Wednesday, April 30, 2014

History Lesson: The Sharpstown scandal of 1971

“As a partridge that broods but does not hatch,
So is he who gets riches, but not by right;
It will leave him in the midst of his days,
And at his end he will be a fool.”
Jeremiah 17:11

With the Wallace Hall impeachment fiasco falling to new depths of lunacy, it's worth revisiting another scandal that shook Texas government to the core in the early 1970's:
SHARPSTOWN STOCK-FRAUD SCANDAL. Texas went through one of its traditional and periodic governmental scandals in 1971–72, when federal accusations and then a series of state charges were leveled against nearly two dozen state officials and former state officials. Before normalcy returned, Texas politics had taken a slight shift to the left and had undergone a thorough housecleaning: the incumbent governor was labeled an unindicted coconspirator in a bribery case and lost his bid for reelection; the incumbent speaker of the House of Representatives and two associates were convicted felons; a popular three-term attorney general lost his job; an aggressive lieutenant governor's career was shattered; and half of the legislature was either intimidated out or voted out of office. The scandal centered, initially, on charges that state officials had made profitable quick-turnover bank-financed stock purchases in return for the passage of legislation desired by the financier, Houston businessman Frank W. Sharp. By the time the stock fraud scandal died down, state officials also had been charged with numerous other offenses-including nepotism and use of state-owned stamps to buy a pickup truck.


The political tumult that was to become known as the Sharpstown stock fraud scandal started out meekly, though symbolically, on the day Texas Democrats were gathering in Austin to celebrate their 1970 election victories and inaugurate their top officials. Attorneys for the United States Securities and Exchange Commission, late in the afternoon of January 18, 1971, filed a lawsuit in Dallas federal court alleging stock fraud against former Democratic state attorney general Waggoner Carr, former state insurance commissioner John Osorio, Frank Sharp, and a number of other defendants. The civil suit also was filed against Sharp's corporations, including the Sharpstown State Bank and National Bankers Life Insurance Corporation. But it was deep down in the supporting material of the suit that the SEC lawyers hid the political bombshells. There it was alleged that Governor Preston Smith, state Democratic chairman and state banking board member Elmer Baum, House Speaker Gus Mutscher, Jr., Representative Tommy Shannon of Fort Worth, Rush McGinty (an aide to Mutscher), and others-none of them charged in the SEC's suit-had, in effect, been bribed. The plot, according to the SEC, was hatched by Sharp himself, who wanted passage of new state bank deposit insurance legislation that would benefit his own financial empire. The SEC said the scheme was for Sharp to grant more than $600,000 in loans from Sharpstown State Bank to the state officials, with the money then used to buy National Bankers Life stock, which would later be resold at huge profits as Sharp artificially inflated the value of his insurance company's stock. The quarter-of-a-million-dollar profits were, in fact, made. But they weren't arranged by Sharp, the SEC said, until after Governor Smith made it possible for Sharp's bank bills to be considered at a special legislative session in September 1969, and Mutscher and Shannon then hurriedly pushed the bills through the legislature. (Smith later vetoed the bills on the advice of the state's top bank law experts, but not until he and Baum had made their profits on the bank loan-stock purchase deal.)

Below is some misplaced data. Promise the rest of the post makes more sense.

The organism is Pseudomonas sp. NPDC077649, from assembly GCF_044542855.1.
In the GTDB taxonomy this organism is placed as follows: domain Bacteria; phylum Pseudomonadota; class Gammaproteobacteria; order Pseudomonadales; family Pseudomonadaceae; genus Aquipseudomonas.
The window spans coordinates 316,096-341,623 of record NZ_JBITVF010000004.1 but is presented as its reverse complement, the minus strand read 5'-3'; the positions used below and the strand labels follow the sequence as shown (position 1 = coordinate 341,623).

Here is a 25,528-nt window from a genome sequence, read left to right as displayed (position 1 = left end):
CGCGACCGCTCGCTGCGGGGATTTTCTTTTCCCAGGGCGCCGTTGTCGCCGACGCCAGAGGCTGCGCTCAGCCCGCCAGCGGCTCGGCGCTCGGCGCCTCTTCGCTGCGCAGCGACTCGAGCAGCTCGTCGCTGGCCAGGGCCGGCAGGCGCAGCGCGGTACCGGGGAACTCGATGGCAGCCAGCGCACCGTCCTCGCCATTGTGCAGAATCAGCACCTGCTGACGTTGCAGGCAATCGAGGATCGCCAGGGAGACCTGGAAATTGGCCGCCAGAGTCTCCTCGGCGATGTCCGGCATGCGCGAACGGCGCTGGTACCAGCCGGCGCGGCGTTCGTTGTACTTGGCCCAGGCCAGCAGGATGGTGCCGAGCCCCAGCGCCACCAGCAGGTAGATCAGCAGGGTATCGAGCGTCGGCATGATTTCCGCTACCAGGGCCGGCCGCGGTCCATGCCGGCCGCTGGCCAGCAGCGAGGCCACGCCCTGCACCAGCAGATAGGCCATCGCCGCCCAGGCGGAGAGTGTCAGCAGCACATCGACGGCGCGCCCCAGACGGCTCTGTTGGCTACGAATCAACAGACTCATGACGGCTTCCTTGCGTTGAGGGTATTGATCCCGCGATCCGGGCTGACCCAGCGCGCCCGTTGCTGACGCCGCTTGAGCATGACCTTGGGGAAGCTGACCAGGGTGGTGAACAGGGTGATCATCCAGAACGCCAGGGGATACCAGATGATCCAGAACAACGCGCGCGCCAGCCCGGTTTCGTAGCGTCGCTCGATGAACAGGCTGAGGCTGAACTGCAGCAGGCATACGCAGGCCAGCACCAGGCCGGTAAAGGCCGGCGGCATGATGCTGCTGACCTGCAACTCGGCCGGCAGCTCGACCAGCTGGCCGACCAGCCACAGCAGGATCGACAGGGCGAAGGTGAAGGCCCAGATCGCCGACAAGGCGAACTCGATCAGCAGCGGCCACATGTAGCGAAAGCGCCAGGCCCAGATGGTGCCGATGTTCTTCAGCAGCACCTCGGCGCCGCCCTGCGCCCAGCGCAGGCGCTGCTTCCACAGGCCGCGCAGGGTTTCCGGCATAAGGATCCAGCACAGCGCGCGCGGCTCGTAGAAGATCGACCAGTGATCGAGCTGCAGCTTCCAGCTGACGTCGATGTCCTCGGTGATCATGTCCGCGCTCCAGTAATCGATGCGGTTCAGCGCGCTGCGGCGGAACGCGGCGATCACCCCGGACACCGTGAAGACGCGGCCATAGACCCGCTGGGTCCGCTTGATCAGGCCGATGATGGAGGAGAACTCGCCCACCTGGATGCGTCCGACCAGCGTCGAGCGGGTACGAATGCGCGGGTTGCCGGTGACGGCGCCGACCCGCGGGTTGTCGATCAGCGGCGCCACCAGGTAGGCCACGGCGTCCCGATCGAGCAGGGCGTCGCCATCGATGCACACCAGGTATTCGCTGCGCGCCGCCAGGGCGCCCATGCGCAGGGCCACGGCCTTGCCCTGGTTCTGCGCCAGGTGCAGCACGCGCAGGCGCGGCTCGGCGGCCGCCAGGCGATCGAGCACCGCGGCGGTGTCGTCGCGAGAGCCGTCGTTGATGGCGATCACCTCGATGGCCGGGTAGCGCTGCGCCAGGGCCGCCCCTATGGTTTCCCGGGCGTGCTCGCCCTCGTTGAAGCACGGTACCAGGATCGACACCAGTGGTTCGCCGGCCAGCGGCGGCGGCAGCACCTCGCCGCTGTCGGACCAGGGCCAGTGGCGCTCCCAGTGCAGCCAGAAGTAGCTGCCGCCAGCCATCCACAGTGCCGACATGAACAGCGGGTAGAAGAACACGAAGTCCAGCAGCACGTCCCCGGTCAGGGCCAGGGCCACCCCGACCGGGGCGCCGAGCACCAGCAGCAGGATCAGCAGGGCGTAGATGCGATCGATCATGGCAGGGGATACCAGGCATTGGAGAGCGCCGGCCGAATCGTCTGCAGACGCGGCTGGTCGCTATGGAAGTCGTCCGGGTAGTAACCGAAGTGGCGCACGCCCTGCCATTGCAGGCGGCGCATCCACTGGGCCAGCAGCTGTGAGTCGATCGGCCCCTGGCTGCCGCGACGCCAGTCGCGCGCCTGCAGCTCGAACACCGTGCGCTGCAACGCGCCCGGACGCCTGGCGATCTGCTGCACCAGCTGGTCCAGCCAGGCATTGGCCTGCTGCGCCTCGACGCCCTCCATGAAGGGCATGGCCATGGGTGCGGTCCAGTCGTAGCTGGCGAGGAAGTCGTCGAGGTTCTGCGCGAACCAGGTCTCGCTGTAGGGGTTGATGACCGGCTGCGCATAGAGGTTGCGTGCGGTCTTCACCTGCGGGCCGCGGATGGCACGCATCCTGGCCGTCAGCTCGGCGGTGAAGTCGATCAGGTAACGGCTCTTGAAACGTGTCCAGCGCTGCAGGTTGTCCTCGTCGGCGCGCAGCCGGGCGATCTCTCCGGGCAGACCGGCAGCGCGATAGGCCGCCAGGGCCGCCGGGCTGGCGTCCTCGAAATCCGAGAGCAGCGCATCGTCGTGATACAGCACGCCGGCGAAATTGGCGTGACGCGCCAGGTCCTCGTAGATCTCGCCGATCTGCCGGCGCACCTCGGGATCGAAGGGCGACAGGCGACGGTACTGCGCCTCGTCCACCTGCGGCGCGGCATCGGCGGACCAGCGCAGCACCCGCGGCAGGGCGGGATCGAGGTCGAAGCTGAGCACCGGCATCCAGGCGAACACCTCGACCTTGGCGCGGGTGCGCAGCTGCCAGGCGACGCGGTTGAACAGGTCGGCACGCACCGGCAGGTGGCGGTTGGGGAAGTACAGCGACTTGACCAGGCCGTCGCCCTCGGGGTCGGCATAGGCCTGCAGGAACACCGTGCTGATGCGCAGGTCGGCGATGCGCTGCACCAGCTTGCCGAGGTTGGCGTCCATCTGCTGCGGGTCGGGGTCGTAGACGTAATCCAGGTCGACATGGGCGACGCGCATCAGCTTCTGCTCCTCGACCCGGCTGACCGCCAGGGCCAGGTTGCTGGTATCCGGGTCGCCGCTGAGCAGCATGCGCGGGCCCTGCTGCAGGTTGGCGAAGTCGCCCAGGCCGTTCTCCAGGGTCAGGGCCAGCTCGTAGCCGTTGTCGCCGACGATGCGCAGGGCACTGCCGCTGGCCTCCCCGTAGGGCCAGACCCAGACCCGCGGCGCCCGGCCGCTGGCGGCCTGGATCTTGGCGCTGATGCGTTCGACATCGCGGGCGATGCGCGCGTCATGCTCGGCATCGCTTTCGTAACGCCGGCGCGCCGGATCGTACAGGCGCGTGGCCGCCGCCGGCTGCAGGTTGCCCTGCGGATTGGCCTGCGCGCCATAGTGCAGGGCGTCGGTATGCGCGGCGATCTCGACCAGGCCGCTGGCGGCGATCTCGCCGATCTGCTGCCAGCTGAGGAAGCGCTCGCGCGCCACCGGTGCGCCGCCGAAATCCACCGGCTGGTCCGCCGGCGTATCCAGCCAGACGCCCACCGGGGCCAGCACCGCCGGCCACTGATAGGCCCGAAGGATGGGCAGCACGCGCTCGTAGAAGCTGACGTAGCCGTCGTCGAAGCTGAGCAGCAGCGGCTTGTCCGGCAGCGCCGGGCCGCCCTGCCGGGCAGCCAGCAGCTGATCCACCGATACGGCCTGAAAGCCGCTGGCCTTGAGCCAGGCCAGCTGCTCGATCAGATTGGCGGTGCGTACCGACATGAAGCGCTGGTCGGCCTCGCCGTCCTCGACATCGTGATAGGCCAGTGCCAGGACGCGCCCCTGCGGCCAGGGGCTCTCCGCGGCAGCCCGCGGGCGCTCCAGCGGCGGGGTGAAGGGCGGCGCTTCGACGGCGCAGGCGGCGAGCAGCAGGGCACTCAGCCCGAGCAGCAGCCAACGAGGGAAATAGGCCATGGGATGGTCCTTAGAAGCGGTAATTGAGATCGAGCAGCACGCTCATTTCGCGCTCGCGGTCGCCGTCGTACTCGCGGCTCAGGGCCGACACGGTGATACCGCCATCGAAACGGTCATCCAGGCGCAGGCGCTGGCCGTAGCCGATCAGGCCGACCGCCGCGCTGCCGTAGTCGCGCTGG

The conviction of the Abilene Three dramatically advanced the momentum of the "reform" movement, coming less than three months before primary elections, at which more legislative seats were contested than in any year since World War II. (Redistricting decisions by the federal courts added to the high percentage of electoral challenges, but the Sharpstown scandal generally was credited as the main factor.) In statewide races "reform" candidates also dominated. The Democratic governor's race saw two newcomers-liberal legislator Frances (Sissy) Farenthold of Corpus Christi and conservative rancher-banker Dolph Briscoe of Uvalde-run far ahead of Governor Smith, who was seeking a third term as governor, and Lieutenant Governor Barnes, whose seemingly inexorable rise to political prominence was ended when his reputation was tainted by the scandal. Briscoe defeated Farenthold in the runoff and later was elected governor; but Republican candidate Henry Grover of Houston and Raza Unida Party candidate Ramsey Muñiz of Waco drew enough votes to make Briscoe Texas's first "minority" governor. For the state's second top executive branch job, voters chose moderate Houston newspaper executive William P. Hobby, Jr., over seven other Democratic candidates as lieutenant governor-also on a "reform" theme. Reform-minded moderate Democrat John Luke Hill of Houston, a former secretary of state, left a successful private law practice to defeat the popular three-term attorney general, Crawford C. Martin, who had been criticized for his handling of the stock fraud scandal and for his own relationship with Frank Sharp. The Democratic primary and the general election of 1972 also produced a striking change in the legislature's membership, including a half-new House roster and a higher-than-normal turnover in the Senate. Most of the newcomers were committed to "reform" in some fashion, regardless of their ideological persuasion.
 Read the whole thing here; read an old Houston Chronicle report here; read the Wikipedia entry here.

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